Morozin is intentional and perceptive about who he is in the kitchen. “I empathically reflect onto my food,” he says. “It’s involuntary—I can’t disguise my mood. It’s about artistic design and emotional approach. Those two things will always shine through. If the sauce is neat and tidy on the plate, it’s a good day. If I were to eat a dish that was overcooked or not seasoned, I’d say that’s a sad dish reflecting mechanical cooking, without emotion. This is not what we have here. Everything is handled with care. We don’t ‘put’ a fish down. We lay it down—with respect and finesse.”
He describes what happens in the kitchen as very organic. “There has to be intent behind it so it’s great instead of just good. I don’t want to be good—it’s not what we set out to do. The trials and tribulations along the way will prove that we came here to do something great.” A meatball dish, for example, will never be a few meatballs on a plate. “It has to be dynamic and different,” he says.
Morozin’s thoughtful intention is also evident in Verbena’s dining room. “I wanted a small, intimate restaurant without distractions and gimmicks,” he says. The focus is on the food, the service, and guest experience. He loves that people walk into Verbena smiling. “People know this restaurant has a personality, a feeling behind it,” he says. “And we have to meet that expectation—never knowing what that expectation actually is.”
“We don’t want people to feel rushed,” he says. “We’re diligent about that.” His price point, which is slightly higher than that of other restaurants in the area, allows more time for guests to savor and enjoy the experience. “Usually restaurants allocate a table for one and a half hours,” he says, “but we want guests to spend two hours or more—enjoying each course as well as the moments in between the courses, the conversations, a bottle of wine. It’s how I want to eat.”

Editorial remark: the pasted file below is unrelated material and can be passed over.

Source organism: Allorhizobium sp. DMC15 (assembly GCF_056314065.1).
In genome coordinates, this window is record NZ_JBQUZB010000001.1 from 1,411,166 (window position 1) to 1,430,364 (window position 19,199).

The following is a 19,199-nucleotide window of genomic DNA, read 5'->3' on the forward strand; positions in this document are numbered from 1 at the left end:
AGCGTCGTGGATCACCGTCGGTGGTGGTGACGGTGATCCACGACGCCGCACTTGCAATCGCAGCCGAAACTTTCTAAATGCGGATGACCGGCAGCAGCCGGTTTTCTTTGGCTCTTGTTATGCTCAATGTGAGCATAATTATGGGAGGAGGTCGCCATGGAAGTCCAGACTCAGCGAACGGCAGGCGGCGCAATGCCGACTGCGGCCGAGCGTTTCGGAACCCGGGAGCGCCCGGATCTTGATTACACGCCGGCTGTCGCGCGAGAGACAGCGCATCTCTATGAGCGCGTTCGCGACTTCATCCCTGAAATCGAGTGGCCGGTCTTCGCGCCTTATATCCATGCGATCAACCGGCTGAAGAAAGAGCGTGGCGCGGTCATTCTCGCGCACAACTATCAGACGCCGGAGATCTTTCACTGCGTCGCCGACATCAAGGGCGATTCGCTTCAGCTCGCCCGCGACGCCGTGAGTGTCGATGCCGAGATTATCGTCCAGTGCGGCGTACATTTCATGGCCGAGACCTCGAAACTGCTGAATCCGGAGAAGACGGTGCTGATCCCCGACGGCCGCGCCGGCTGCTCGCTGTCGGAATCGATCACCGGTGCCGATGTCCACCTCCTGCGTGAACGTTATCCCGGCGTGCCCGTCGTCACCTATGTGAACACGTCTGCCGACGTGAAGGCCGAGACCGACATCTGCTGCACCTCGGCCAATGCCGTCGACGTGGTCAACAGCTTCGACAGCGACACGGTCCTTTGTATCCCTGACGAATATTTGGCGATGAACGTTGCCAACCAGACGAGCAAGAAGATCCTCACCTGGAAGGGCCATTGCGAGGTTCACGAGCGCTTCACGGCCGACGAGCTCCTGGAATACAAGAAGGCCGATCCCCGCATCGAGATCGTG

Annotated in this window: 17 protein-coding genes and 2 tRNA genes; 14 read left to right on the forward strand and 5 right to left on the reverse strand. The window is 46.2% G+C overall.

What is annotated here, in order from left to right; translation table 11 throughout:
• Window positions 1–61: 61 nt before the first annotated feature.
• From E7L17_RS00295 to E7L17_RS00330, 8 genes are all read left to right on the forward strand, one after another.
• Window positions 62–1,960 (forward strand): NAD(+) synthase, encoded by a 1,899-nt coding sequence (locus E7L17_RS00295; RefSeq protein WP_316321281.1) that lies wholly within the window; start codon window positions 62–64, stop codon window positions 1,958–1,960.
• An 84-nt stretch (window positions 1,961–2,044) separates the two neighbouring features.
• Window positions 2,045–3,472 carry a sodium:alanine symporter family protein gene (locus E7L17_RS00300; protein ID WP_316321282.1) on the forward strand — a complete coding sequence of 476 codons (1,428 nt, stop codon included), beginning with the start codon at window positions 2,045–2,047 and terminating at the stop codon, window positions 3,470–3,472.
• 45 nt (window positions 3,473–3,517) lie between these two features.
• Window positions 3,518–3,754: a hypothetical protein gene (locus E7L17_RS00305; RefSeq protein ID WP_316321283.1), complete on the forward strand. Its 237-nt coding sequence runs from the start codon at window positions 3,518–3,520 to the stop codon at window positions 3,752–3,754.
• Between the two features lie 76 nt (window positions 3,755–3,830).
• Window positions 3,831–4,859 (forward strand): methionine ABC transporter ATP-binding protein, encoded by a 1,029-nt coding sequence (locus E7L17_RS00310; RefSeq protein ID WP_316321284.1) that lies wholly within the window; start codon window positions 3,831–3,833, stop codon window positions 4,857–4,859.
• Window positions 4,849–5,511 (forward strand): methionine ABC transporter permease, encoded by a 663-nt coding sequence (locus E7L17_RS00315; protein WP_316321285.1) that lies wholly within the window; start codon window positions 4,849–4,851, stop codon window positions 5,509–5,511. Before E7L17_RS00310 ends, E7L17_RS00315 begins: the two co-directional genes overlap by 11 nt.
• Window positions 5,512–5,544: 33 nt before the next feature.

I want to put a carrot on a plate and tell
people where it’s from, that it was
in the dirt three hours ago.
This is not arrogance, he says, but a deeply held belief about food, its detail, nuance—and art. “Most people see a painting and forget that there was a first stroke that sparked the idea. All the brush strokes together create a work of art.” In the dish on the plate, “some people will taste all seven spices in the pork belly,” he says. “Some will taste three—but I guarantee that everyone will taste more than one.”
Taste and See
One of Verbena’s hidden treasures is the multi-course tasting menu. “I didn’t tell people about the tasting menu for a few months after we opened,” he says. “I waited for people to ask for it.” One epic evening, a former colleague arrived at Verbena and asked for the tasting menu. Four hours and fourteen or seventeen courses later—he isn’t sure—Morozin surfaced from the kitchen triumphant. “I love to cook that way,” he says. “There’s always another side of the menu that isn’t printed. I never want to do the same dish twice, but I want the experience to be exactly the same.”
There’s artistry and discipline in each dish. But whether guests are savoring a ten-course tasting menu or ordering à la carte, eating Alba truffles or warm, earthy dishes like Morisco, it’s all executed at the highest level and served with the same professional and attentive service in a comfortable, relaxed atmosphere. “We want to serve the best food and have fun while we’re doing it—otherwise, what’s the point? We’re professional men and women serving professional men and women. It’s important to us to remain both humble and sophisticated.”
Chef-owner Scott Morozin has given downtown Kennett Square a sophisticated destination BYOB that frames mostly local ingredients in creative combinations tweaked with contemporary techniques.
—CRAIG LEBAN, PHILLY.COM